All About Ellipses …

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You see those dots? All three together form an ellipsis. The plural form of this word is Ellipse, as in “a writer uses a lot of ellipses.” They also go by the following names: ellipsis, point of ellipsis, hanging point. we are choosing ellipsis here, just to make things clear. (And since we’re aiming for clarity here, we’ll also point out that Ellipse is another word, however, we are sorry, it is sometimes used to refer to ellipsis.)

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Photo: lenzian

Some thoughts on the coming ellipse…

Ellipses are periods in groups that are usually three or sometimes four. They signal that something has been omitted in the quoted text, or that a speaker or writer has paused or digressed in speech or thought.

Those are the basics. Now we will find out how they are used.

For example

1) An ellipsis indicates the omission of one or more words in the quoted sentence, as in the following example from the Preamble to the United States Constitution. Note that they are usually preceded and followed by a space:

“We, the People of the United States…determine and establish this Constitution for the United States of America.”

2) An ellipsis is not normally used to indicate the omission of words that precede the quoted part. However, in some formal contexts, especially when the quote is introduced with a colon, an ellipsis is used.

Abraham Lincoln’s Gettysburg Address ended with a moving appeal for the national solution that “government of the people, by the people, for the people, shall not perish from the earth.”

Its final words define the purpose of the war in democratic terms: “…that government of the people, by the people, for the people, shall not perish from the earth.”

The ellipsis after the cited document is omitted when the cited material forms an integral part of a larger sentence.

She said it was inconsistent with “government of the people, by the people, for the people.”

3) The punctuation used in the original text on either side of the ellipsis is usually omitted, but may be retained if it helps clarify sentence structure.

“Now we’re engaged in a great civil war, testing whether that nation… can last long.”

“We, the People of the United States of America, to … establish Justice, … and secure the Blessings of Liberty …, have promulgated and established this Constitution for the United States of America.” USA.”

If the omitted part includes the end of the sentence, a four-dot ellipsis can be used, when in effect the first period is the period immediately after the last word.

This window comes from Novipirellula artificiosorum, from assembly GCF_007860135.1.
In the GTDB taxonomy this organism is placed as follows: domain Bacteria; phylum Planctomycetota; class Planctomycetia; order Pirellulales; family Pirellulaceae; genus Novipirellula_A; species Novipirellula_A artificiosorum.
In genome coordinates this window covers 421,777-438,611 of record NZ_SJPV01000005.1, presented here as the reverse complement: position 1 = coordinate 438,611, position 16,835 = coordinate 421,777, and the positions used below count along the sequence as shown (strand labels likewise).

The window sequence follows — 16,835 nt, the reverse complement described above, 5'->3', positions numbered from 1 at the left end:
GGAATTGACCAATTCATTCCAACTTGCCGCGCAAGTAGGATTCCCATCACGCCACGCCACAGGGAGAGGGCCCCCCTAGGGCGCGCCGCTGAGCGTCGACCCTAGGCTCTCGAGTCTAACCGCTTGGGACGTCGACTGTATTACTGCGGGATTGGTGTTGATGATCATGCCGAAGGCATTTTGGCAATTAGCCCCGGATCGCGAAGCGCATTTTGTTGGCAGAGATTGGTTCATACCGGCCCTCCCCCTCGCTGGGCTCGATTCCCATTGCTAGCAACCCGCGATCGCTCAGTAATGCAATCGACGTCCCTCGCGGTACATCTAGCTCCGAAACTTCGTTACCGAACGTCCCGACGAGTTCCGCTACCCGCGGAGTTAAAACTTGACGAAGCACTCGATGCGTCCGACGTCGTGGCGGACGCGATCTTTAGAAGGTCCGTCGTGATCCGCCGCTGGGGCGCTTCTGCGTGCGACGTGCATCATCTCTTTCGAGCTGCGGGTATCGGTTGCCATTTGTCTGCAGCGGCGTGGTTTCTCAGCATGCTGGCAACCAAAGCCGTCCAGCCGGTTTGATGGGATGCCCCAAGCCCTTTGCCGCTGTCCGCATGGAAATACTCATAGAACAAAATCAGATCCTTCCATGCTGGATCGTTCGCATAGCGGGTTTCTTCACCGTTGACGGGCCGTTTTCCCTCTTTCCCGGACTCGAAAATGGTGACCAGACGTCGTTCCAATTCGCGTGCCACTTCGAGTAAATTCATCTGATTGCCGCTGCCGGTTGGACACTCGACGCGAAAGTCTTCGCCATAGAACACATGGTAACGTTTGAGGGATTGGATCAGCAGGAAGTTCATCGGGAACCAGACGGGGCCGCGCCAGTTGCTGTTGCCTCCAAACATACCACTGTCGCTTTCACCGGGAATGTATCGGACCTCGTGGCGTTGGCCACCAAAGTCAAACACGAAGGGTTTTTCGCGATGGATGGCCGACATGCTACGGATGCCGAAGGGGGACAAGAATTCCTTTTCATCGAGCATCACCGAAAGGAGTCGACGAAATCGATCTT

As the Declaration of Independence states, “We hold these truths to be self-evident, that all men are created equal, that their Creator has endowed them with certain Inalienable Rights… To secure these rights, Governments are established among Men, obtaining their rightful powers from the consent of the ruled…”

4) If the last words of the quoted sentence are omitted and the original sentence ends with a punctuation mark other than a period, the ending punctuation mark usually follows the ellipsis, especially if it helps clarify citation section.

Workshop attendees were presented with a series of questions that began with “What advice would you give to those with experience…?”

5) When ellipses are used to indicate that a quote has been intentionally left unfinished, the ending period is ignored. There is no space separating the last ellipsis and quotes.

The paragraph that begins “Recent developments suggest …” should be deleted.

6) A line with an ellipsis indicates that one or more lines have been omitted in a poem, as in the following example from Walt Whitman’s “When I Heard Astronomers Learned”. The length of the line usually matches the length of the line above.

When I listen to the astronomer,

…………………………… …………

Before long I became tired and sick,

Until I wake up and glide out, I wander alone,

In the mysterious moist night air, and every now and then,

Looking up in perfect silence at the stars.

7) An ellipsis is used to indicate faltering speech, especially if the stammer involves a long pause or a sentence that is interrupted or intentionally left unfinished. In general, no other end punctuation is used.

The speaker seemed uncertain. “Well, that’s true… but even so… I think we can do better.”

“Despite these uncertainties, we believe we can, but….”

“I mean…” he said, “like… How?”

8) The ellipsis is sometimes used informally as a stylistic tool to grab the reader’s attention, often as a substitute for dashes or colons.

They thought nothing could go wrong… but it happened.

9) In newspaper and magazine columns that include social notes, lists of local events, or celebrity short stories, ellipses often substitute for paragraphing to separate entries.

Congratulations to Debra Morricone, our rising singing star, on receiving a full Juilliard scholarship this fall! … And a big thank you to Paul Chartier for his winning All-State trumpet performance last Friday in Baltimore! … Look for witty and sparkling tunes as the Lions host their annual Gilbert & Sullivan show at the Syms Auditorium. This year is…

Ellipses are similarly used in informal personal correspondence in place of periods or paragraphs.

We’ll be away for the weekend and then back to work on Monday… You can come to the graduation party at the end of the month.

And there you have it! Now go ahead and with a new imperative of ellipses and a new sense of confidence when you need to gather your thoughts on the page…

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Categories: Usage Notes

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